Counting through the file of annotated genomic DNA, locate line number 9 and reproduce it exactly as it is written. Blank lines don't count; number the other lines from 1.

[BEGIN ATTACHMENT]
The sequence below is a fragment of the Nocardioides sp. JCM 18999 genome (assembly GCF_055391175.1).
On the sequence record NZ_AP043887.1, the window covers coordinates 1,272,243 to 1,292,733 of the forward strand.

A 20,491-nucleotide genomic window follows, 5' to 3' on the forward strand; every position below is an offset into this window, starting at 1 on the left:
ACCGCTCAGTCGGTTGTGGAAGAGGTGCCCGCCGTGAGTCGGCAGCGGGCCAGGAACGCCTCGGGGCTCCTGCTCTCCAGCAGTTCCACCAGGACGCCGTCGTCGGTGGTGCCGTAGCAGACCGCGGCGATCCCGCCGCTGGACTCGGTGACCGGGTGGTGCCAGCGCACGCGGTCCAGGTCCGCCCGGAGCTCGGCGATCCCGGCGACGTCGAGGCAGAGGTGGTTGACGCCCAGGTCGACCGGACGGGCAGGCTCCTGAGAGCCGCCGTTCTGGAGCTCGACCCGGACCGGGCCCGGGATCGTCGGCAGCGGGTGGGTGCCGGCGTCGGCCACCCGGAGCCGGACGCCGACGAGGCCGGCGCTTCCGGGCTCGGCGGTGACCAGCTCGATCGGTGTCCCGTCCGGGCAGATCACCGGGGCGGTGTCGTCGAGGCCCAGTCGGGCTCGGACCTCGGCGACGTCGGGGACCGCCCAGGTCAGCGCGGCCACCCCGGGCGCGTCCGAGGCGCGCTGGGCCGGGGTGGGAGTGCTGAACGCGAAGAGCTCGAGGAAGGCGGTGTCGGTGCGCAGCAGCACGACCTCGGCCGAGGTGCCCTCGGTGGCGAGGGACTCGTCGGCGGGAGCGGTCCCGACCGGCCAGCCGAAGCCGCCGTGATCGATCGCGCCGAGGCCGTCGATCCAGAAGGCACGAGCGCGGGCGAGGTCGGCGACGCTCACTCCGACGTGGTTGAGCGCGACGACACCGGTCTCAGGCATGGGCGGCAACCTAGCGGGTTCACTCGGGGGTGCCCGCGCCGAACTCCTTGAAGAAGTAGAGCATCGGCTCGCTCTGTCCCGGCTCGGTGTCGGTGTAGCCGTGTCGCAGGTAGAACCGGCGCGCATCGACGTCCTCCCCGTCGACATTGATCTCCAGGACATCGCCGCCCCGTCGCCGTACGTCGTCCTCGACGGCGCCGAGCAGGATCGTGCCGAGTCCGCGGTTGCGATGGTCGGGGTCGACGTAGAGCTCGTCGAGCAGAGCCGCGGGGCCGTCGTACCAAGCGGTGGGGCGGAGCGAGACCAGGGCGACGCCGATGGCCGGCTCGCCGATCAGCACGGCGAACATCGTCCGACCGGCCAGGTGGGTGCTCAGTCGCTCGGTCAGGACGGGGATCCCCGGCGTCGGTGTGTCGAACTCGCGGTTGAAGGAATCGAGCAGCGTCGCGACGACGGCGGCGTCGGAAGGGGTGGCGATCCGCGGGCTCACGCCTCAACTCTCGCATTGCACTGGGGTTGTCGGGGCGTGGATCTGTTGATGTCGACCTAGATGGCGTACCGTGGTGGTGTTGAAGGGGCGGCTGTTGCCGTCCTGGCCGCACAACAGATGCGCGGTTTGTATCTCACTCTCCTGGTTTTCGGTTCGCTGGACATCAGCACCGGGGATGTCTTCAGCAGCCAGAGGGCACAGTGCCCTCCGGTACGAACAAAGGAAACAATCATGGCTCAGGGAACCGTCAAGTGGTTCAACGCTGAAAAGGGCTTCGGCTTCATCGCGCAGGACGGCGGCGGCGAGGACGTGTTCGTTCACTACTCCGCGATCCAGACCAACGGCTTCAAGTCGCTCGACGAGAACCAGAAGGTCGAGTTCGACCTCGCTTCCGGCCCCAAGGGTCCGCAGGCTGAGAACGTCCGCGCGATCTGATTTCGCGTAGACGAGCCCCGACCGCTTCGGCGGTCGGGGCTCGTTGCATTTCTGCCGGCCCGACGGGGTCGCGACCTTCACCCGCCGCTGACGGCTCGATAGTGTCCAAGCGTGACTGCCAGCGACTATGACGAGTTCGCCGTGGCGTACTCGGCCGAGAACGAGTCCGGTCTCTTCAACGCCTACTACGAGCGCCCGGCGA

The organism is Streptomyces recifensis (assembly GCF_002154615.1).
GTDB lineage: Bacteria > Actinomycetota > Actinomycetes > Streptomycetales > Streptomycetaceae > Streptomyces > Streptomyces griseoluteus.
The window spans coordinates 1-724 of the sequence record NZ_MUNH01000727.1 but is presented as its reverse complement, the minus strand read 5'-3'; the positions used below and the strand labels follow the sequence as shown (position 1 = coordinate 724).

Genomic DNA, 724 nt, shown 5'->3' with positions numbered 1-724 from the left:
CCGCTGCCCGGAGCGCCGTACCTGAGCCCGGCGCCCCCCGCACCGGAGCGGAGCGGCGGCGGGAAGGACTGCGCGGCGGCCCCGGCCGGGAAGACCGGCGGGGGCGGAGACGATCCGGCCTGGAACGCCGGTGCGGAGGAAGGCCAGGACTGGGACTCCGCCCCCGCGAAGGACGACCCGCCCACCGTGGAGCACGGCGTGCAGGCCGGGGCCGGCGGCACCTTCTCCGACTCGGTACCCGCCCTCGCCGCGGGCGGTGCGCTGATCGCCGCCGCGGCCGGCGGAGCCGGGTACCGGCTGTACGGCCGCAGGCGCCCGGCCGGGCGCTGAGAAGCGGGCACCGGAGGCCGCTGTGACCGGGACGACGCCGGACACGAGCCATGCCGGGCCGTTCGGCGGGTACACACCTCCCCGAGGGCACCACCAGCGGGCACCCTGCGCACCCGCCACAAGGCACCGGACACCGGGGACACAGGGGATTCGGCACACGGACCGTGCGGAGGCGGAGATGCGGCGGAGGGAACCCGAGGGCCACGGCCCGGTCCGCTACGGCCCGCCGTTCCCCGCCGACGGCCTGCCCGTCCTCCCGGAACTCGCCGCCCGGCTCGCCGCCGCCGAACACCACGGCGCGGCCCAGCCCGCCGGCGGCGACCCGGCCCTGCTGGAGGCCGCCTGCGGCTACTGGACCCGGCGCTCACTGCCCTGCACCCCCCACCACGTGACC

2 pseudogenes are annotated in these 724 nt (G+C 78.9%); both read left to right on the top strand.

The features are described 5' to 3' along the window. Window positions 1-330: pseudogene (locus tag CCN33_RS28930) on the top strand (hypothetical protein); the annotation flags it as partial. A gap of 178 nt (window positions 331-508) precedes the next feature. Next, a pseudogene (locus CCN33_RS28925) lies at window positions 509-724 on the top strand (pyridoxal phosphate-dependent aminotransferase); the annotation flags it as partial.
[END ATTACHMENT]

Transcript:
CCGCTGCCCGGAGCGCCGTACCTGAGCCCGGCGCCCCCCGCACCGGAGCGGAGCGGCGGCGGGAAGGACTGCGCGGCGGCCCCGGCCGGGAAGACCGGCGGGGGCGGAGACGATCCGGCCTGGAACGCCGGTGCGGAGGAAGGCCAGGACTGGGACTCCGCCCCCGCGAAGGACGACCCGCCCACCGTGGAGCACGGCGTGCAGGCCGGGGCCGGCGGCACCTTCTCCGACTCGGTACCCGCCCTCGCCGCGGGCGGTGCGCTGATCGCCGCCGCGGCCGGCGGAGCCGGGTACCGGCTGTACGGCCGCAGGCGCCCGGCCGGGCGCTGAGAAGCGGGCACCGGAGGCCGCTGTGACCGGGACGACGCCGGACACGAGCCATGCCGGGCCGTTCGGCGGGTACACACCTCCCCGAGGGCACCACCAGCGGGCACCCTGCGCACCCGCCACAAGGCACCGGACACCGGGGACACAGGGGATTCGGCACACGGACCGTGCGGAGGCGGAGATGCGGCGGAGGGAACCCGAGGGCCACGGCCCGGTCCGCTACGGCCCGCCGTTCCCCGCCGACGGCCTGCCCGTCCTCCCGGAACTCGCCGCCCGGCTCGCCGCCGCCGAACACCACGGCGCGGCCCAGCCCGCCGGCGGCGACCCGGCCCTGCTGGAGGCCGCCTGCGGCTACTGGACCCGGCGCTCACTGCCCTGCACCCCCCACCACGTGACC